The last remaining church in the Soba Aradi district in the south east of the Sudanese capital, Khartoum, was demolished on 7 May.
Security personnel, including riot police and National Intelligence and Security Service (NISS) officers, descended on the Sudan Church of Christ (SCOC) Soba Aradi premises without prior warning at around 2pm on 7 May and demolished the sanctuary, two offices and a centre used for Sunday school. The SCOC Soba Arabi was one of 27 churches fighting a joint case against a government decision to confiscate and demolish their buildings. The Administrative Court recently decided to dismiss the case, but the presiding judge had not delivered his written decision to the parties, preventing the lawyers for the targeted churches from submitting an appeal.
As the demolition was underway, church members living close to the church rushed to the scene but were prevented from taking photos or filming. They were also ordered to unlock parts of the building to assist the demolition process. After refusing to comply with these orders, two men, Boulus Salih and Nagi Abdallah, were detained by NISS officers and interrogated for two hours. They were released after being forced to sign a document stating that they would not take photos of the demolished building.
Local sources informed Christian Solidarity Worldwide (CSW) that the church had been meeting at the site since 1989, and that prior to South Sudan’s secession in 2011, Soba Aradi district had 13 churches representing diverse denominations. Twelve churches have been demolished since 2011, ostensibly under a government planning and re-development programme. Following the demolition of the sole remaining church building in Soba Aradi, church members held a prayer service next to the wrecked building. Given the government policy of not issuing permits for the construction of new church buildings, the congregation will not be able to repair or replace the building.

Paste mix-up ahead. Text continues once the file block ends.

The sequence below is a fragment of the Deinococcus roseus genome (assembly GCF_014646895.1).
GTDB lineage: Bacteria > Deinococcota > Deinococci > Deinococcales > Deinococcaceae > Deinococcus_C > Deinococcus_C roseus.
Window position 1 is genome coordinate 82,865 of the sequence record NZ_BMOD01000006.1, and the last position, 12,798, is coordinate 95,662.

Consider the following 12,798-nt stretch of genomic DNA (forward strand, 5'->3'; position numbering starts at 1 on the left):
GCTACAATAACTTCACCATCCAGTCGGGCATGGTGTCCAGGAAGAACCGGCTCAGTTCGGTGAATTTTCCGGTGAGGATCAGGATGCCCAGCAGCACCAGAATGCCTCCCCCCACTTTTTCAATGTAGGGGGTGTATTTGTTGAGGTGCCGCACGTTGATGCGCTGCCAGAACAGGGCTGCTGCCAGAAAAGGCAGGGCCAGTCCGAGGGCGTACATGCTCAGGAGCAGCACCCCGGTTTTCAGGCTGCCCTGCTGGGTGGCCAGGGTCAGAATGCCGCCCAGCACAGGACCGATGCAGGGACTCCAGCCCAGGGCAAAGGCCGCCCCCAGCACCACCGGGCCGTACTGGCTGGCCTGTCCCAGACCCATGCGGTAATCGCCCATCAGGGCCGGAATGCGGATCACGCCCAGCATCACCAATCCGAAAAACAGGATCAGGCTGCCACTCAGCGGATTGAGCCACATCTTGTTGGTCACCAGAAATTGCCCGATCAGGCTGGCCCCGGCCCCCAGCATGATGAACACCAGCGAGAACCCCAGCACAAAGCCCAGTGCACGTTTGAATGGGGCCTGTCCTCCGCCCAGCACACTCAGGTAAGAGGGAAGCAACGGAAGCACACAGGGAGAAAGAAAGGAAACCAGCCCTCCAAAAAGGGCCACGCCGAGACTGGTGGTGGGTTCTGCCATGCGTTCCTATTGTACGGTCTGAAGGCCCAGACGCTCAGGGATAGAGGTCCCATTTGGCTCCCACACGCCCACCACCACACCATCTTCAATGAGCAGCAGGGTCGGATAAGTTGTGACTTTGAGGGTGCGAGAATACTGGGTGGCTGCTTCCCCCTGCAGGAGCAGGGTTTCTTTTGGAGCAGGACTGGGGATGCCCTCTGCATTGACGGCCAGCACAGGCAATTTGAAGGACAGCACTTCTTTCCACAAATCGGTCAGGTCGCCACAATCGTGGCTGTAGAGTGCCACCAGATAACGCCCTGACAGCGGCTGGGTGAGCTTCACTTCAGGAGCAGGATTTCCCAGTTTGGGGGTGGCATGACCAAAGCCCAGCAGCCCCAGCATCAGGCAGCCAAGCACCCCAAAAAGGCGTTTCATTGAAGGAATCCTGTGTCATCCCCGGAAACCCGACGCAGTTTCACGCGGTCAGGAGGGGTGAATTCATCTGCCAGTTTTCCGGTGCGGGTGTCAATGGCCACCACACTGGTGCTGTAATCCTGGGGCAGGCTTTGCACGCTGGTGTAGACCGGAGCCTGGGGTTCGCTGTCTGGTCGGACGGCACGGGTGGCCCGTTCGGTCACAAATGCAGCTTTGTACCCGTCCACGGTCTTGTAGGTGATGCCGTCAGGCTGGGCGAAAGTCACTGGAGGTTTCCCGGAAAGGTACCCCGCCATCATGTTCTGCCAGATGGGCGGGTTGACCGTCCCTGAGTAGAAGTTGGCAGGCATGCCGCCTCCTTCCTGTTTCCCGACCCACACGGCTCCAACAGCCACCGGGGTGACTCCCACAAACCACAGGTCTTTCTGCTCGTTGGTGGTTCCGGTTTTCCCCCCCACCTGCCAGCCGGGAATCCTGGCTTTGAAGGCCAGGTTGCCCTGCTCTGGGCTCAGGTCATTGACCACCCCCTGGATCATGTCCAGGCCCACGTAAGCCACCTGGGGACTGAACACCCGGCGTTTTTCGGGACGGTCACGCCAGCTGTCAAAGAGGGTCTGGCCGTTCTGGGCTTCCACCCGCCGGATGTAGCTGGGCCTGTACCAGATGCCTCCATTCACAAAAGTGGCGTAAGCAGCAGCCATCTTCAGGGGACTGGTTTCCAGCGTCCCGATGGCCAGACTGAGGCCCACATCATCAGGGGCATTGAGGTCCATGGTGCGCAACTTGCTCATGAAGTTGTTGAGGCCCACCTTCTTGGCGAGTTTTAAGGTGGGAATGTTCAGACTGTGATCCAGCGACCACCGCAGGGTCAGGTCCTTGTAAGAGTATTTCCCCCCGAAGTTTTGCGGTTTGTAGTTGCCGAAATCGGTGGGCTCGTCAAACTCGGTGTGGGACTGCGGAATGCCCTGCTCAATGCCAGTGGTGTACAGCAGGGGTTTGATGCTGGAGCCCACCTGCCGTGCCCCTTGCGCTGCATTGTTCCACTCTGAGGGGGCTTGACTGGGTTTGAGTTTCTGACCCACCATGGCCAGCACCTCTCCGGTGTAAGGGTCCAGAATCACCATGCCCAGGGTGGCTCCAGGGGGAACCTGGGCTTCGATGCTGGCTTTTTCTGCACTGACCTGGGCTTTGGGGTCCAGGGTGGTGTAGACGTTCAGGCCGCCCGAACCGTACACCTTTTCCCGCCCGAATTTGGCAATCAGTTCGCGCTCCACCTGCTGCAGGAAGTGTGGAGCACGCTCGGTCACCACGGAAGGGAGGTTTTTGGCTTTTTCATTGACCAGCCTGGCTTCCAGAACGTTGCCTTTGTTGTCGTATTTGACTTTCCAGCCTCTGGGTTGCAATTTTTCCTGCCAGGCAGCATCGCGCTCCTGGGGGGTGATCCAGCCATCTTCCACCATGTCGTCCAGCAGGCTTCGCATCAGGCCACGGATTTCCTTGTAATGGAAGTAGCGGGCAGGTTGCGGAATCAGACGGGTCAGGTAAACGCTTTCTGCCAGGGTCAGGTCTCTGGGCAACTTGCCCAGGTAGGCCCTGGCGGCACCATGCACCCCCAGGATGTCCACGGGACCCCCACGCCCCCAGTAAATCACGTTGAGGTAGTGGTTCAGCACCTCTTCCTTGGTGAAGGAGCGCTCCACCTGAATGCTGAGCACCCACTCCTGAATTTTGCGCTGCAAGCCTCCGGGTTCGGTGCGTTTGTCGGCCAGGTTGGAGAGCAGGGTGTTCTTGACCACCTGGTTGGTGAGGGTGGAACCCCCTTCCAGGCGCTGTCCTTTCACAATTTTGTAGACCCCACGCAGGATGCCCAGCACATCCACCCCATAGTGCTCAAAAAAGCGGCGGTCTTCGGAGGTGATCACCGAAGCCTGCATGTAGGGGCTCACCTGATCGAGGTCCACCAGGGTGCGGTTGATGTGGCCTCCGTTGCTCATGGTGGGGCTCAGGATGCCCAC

The SCOC denomination is a predominantly Nuban church, and experiences both religious and ethnic discrimination. In the last year, two of its most senior leaders, Reverend Kuwa Shamal, head of the missions committee, and the vice-moderator Reverend Hassan Abdulraheem, were tried for national security crimes. In January, Reverend Shamal was cleared of all charges; however, following a questionable verdict, Reverend Abdulraheem is currently in a maximum security prison serving a 12-year sentence for espionage and two related crimes.
The targeting of church buildings in Sudan is of growing concern. On 3 April, an elder of the Sudan Evangelical Presbyterian Church (SEPC) in Omdurman was killed at the Evangelical School in Omdurman while peacefully protesting against the unauthorised sale of church land. Three weeks later, a mob supported by police officers broke into the SEPC church building in Omdurman and ransacked the guard’s living quarters. Police later arrested the guard’s wife and three young children.
CSW’s Chief Executive Mervyn Thomas said: “We are dismayed to hear of the destruction of yet another church in Khartoum. It is alarming that the demolition took place without due process and on the day the church holds its main weekly service. Whilst the government continues to present these cases as a purely administrative matter, the fact remains that the destruction of houses of worship violates all international norms, as does the use of excessive force on civilians who are peaceably exercising their right to worship in communion with others. We urge the government to review the current demolition orders to ensure that they comply with Sudan’s domestic and international human rights obligations. We also call on the African Union, European Union, and United Kingdom to encourage the Sudanese government to protect the right to freedom of religion or belief for all of its citizens, regardless of their religious beliefs.”